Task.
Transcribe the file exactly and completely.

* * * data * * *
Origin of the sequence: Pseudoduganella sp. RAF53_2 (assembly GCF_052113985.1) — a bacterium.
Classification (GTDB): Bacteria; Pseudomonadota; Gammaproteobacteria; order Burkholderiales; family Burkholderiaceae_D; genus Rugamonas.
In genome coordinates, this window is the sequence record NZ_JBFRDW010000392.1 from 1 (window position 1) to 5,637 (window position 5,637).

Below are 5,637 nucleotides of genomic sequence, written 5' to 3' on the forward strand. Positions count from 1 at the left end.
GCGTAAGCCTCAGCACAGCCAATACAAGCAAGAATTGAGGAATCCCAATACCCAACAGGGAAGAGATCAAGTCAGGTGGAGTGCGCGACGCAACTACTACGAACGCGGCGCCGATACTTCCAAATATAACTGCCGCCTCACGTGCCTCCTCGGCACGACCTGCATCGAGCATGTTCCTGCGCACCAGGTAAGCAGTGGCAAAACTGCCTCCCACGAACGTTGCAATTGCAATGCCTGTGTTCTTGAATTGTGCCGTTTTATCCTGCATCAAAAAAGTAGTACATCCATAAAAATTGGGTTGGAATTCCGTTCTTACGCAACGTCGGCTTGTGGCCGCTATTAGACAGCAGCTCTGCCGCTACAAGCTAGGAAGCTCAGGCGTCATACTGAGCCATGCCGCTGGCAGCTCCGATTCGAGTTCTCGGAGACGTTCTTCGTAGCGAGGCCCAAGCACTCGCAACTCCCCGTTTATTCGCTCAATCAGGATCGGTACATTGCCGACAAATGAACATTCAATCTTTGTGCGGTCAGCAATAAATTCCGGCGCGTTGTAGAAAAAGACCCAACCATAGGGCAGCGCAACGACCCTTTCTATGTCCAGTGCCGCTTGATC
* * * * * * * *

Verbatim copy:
Origin of the sequence: Pseudoduganella sp. RAF53_2 (assembly GCF_052113985.1) — a bacterium.
Classification (GTDB): Bacteria; Pseudomonadota; Gammaproteobacteria; order Burkholderiales; family Burkholderiaceae_D; genus Rugamonas.
In genome coordinates, this window is the sequence record NZ_JBFRDW010000392.1 from 1 (window position 1) to 5,637 (window position 5,637).

Below are 5,637 nucleotides of genomic sequence, written 5' to 3' on the forward strand. Positions count from 1 at the left end.
GCGTAAGCCTCAGCACAGCCAATACAAGCAAGAATTGAGGAATCCCAATACCCAACAGGGAAGAGATCAAGTCAGGTGGAGTGCGCGACGCAACTACTACGAACGCGGCGCCGATACTTCCAAATATAACTGCCGCCTCACGTGCCTCCTCGGCACGACCTGCATCGAGCATGTTCCTGCGCACCAGGTAAGCAGTGGCAAAACTGCCTCCCACGAACGTTGCAATTGCAATGCCTGTGTTCTTGAATTGTGCCGTTTTATCCTGCATCAAAAAAGTAGTACATCCATAAAAATTGGGTTGGAATTCCGTTCTTACGCAACGTCGGCTTGTGGCCGCTATTAGACAGCAGCTCTGCCGCTACAAGCTAGGAAGCTCAGGCGTCATACTGAGCCATGCCGCTGGCAGCTCCGATTCGAGTTCTCGGAGACGTTCTTCGTAGCGAGGCCCAAGCACTCGCAACTCCCCGTTTATTCGCTCAATCAGGATCGGTACATTGCCGACAAATGAACATTCAATCTTTGTGCGGTCAGCAATAAATTCCGGCGCGTTGTAGAAAAAGACCCAACCATAGGGCAGCGCAACGACCCTTTCTATGTCCAGTGCCGCTTGATC